Sport, Arts & Culture
Tributes poured in as South Africa mourned the death of an anti-apartheid cultural activist, performer and National Order of Ikhamanga recipient Jonathan “Johnny” Clegg.
Clegg passed away last month in the presence of his family following a long battle against pancreatic cancer.
President Ramaphosa said his thoughts and prayers were with the family and friends of Clegg, who was also an award-winning singer, songwriter, anthropologist and academic.
The President said Clegg will always live on in many citizen’s hearts and in their homes as they replay his stirring blend of cultural celebration and political resistance.
“We have lost a special patriot… A beloved, inspirational and heroic voice has fallen silent and leaves all of us bereft of an exceptional compatriot and icon of social cohesion and non-racialism,” said President Ramaphosa.
The President has offered his condolences to Mr Clegg’s family, friends and followers, and the broad range of artists and organisations with whom he collaborated in South Africa and internationally during his performance career of four decades, in the course of which he sold more than five million albums.
“Johnny Clegg’s special relationship with Sipho Mchunu in Juluka, as well as with Dudu Zulu in Savuka, gave apartheid-era South Africa a window on the non-racial South Africa we were determined to achieve,” said the President.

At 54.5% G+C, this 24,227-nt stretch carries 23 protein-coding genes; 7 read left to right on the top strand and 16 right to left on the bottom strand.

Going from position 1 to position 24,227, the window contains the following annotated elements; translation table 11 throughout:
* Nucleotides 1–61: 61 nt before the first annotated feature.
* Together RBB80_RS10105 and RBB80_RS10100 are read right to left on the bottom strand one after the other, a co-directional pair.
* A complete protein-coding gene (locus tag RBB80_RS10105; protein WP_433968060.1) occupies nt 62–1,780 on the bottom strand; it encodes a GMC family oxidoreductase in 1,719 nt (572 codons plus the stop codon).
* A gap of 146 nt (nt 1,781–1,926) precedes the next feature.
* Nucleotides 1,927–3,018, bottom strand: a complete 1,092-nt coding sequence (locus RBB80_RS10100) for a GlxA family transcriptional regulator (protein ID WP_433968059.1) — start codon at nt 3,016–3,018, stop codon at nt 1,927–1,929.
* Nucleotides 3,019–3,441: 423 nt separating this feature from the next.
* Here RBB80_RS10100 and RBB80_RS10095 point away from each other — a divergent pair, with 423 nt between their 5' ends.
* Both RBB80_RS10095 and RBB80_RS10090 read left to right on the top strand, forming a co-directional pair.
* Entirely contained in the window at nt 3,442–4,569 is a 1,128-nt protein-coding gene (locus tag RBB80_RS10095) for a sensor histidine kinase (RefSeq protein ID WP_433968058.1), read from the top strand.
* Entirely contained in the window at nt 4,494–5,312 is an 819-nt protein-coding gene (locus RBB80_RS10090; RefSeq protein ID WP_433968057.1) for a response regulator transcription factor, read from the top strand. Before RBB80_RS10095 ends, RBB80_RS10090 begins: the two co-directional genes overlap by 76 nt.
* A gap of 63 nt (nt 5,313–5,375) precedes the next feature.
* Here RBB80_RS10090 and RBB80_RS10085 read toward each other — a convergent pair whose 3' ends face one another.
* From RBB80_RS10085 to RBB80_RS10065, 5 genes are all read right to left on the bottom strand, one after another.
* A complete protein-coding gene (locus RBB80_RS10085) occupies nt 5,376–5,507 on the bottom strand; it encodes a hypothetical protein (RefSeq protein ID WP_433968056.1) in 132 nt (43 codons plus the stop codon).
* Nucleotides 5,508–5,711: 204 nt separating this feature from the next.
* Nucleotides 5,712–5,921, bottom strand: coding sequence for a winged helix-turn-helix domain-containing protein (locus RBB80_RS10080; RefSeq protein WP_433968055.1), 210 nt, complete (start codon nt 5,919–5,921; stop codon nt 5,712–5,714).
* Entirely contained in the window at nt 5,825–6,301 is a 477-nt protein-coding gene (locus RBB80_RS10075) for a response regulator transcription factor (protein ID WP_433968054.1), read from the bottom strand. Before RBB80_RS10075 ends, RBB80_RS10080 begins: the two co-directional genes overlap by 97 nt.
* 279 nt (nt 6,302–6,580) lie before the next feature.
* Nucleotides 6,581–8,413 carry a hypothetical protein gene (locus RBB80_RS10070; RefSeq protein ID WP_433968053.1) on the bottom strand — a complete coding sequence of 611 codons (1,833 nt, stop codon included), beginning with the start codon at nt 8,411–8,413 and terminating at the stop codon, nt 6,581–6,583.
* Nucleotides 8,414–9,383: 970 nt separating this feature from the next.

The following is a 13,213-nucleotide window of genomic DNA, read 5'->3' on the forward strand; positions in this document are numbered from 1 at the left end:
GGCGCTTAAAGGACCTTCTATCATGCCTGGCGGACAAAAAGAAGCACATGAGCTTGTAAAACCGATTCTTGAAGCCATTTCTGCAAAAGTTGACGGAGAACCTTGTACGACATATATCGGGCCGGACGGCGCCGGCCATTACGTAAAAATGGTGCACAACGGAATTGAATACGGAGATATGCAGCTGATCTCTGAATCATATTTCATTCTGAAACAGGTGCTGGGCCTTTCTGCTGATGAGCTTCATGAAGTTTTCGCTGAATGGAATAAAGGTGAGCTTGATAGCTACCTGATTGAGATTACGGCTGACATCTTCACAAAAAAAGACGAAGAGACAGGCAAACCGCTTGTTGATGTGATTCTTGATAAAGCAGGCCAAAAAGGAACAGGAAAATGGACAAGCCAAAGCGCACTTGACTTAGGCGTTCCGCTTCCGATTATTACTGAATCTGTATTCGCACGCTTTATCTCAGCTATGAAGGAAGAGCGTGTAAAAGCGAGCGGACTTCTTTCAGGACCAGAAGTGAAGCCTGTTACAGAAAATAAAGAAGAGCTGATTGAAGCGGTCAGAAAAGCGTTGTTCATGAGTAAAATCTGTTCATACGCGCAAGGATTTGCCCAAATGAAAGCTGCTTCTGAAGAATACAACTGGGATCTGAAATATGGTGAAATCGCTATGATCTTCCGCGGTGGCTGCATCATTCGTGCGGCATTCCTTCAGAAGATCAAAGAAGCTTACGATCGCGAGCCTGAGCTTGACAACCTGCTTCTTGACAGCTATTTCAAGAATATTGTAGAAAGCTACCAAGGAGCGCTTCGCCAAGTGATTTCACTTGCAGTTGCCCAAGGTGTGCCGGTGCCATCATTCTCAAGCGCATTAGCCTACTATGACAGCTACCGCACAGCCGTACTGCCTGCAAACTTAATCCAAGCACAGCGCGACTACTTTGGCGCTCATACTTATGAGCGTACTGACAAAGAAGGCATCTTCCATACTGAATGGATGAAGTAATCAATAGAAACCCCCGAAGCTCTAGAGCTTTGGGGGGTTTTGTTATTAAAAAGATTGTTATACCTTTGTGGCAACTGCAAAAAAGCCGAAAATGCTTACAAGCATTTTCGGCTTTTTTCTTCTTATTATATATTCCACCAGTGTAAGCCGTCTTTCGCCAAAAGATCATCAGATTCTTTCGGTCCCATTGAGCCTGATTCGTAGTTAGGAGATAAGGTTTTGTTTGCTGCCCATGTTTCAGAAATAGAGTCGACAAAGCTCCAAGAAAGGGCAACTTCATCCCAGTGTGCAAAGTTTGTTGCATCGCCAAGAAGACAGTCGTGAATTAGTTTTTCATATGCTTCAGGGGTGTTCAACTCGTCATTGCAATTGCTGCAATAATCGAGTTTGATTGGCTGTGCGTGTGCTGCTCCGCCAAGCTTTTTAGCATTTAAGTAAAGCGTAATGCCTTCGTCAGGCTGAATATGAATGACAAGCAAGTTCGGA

In 2012, Clegg became an Esteemed Member of the National Order of Ikhamanga – awarded in Silver – for his excellent contribution to and achievement in the field of bridging African traditional music with other music forms, promoting racial understanding among racially divided groups in South Africa under difficult apartheid conditions, working for a non-racial society and being an outstanding spokesperson for the release of political prisoners.
Clegg’s website summed up his musical career saying Clegg had sold over five million albums of his brand of crossover music worldwide.
“He has wowed vast audiences with his audacious live shows and won a number of national and international awards for his music and for his outspoken views on apartheid, his perspectives on migrant workers in South Africa and the general situation in the world today. Johnny Clegg’s history is as bold, colourful and dashing as the rainbow country which he has called home for more than 40 years,” Clegg’s website stated.